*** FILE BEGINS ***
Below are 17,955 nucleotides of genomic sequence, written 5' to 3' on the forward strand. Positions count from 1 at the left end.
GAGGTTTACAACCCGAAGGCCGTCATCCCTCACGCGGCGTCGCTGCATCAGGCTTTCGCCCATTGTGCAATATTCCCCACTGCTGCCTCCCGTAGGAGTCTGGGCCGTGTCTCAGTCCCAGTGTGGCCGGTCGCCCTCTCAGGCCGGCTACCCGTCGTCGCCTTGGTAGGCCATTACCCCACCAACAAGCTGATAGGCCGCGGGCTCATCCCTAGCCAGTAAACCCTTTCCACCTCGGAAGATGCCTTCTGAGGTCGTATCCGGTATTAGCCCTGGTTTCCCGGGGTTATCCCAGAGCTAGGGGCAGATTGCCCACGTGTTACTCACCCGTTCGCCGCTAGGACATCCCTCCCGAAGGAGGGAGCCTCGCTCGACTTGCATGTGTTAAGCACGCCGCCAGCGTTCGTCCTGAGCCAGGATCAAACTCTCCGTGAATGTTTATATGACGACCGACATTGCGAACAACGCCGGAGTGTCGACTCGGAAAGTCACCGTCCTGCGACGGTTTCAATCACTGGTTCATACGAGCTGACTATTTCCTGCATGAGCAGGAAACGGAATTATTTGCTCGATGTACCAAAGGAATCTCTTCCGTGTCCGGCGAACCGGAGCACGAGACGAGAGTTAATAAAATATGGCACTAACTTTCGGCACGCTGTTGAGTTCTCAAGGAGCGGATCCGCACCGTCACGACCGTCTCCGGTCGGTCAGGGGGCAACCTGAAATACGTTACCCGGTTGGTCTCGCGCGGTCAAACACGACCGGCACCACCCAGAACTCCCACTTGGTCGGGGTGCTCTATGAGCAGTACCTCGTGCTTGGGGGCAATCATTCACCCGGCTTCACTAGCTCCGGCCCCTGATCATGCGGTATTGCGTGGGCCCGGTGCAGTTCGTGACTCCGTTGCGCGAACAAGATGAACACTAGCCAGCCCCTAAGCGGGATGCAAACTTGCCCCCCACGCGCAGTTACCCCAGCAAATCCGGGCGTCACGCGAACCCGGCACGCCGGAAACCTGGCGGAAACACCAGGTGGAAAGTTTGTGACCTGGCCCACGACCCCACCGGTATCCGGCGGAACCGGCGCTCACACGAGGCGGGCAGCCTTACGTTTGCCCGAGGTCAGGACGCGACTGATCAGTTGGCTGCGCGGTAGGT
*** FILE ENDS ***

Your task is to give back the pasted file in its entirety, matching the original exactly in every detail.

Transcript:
Below are 17,955 nucleotides of genomic sequence, written 5' to 3' on the forward strand. Positions count from 1 at the left end.
GAGGTTTACAACCCGAAGGCCGTCATCCCTCACGCGGCGTCGCTGCATCAGGCTTTCGCCCATTGTGCAATATTCCCCACTGCTGCCTCCCGTAGGAGTCTGGGCCGTGTCTCAGTCCCAGTGTGGCCGGTCGCCCTCTCAGGCCGGCTACCCGTCGTCGCCTTGGTAGGCCATTACCCCACCAACAAGCTGATAGGCCGCGGGCTCATCCCTAGCCAGTAAACCCTTTCCACCTCGGAAGATGCCTTCTGAGGTCGTATCCGGTATTAGCCCTGGTTTCCCGGGGTTATCCCAGAGCTAGGGGCAGATTGCCCACGTGTTACTCACCCGTTCGCCGCTAGGACATCCCTCCCGAAGGAGGGAGCCTCGCTCGACTTGCATGTGTTAAGCACGCCGCCAGCGTTCGTCCTGAGCCAGGATCAAACTCTCCGTGAATGTTTATATGACGACCGACATTGCGAACAACGCCGGAGTGTCGACTCGGAAAGTCACCGTCCTGCGACGGTTTCAATCACTGGTTCATACGAGCTGACTATTTCCTGCATGAGCAGGAAACGGAATTATTTGCTCGATGTACCAAAGGAATCTCTTCCGTGTCCGGCGAACCGGAGCACGAGACGAGAGTTAATAAAATATGGCACTAACTTTCGGCACGCTGTTGAGTTCTCAAGGAGCGGATCCGCACCGTCACGACCGTCTCCGGTCGGTCAGGGGGCAACCTGAAATACGTTACCCGGTTGGTCTCGCGCGGTCAAACACGACCGGCACCACCCAGAACTCCCACTTGGTCGGGGTGCTCTATGAGCAGTACCTCGTGCTTGGGGGCAATCATTCACCCGGCTTCACTAGCTCCGGCCCCTGATCATGCGGTATTGCGTGGGCCCGGTGCAGTTCGTGACTCCGTTGCGCGAACAAGATGAACACTAGCCAGCCCCTAAGCGGGATGCAAACTTGCCCCCCACGCGCAGTTACCCCAGCAAATCCGGGCGTCACGCGAACCCGGCACGCCGGAAACCTGGCGGAAACACCAGGTGGAAAGTTTGTGACCTGGCCCACGACCCCACCGGTATCCGGCGGAACCGGCGCTCACACGAGGCGGGCAGCCTTACGTTTGCCCGAGGTCAGGACGCGACTGATCAGTTGGCTGCGCGGTAGGT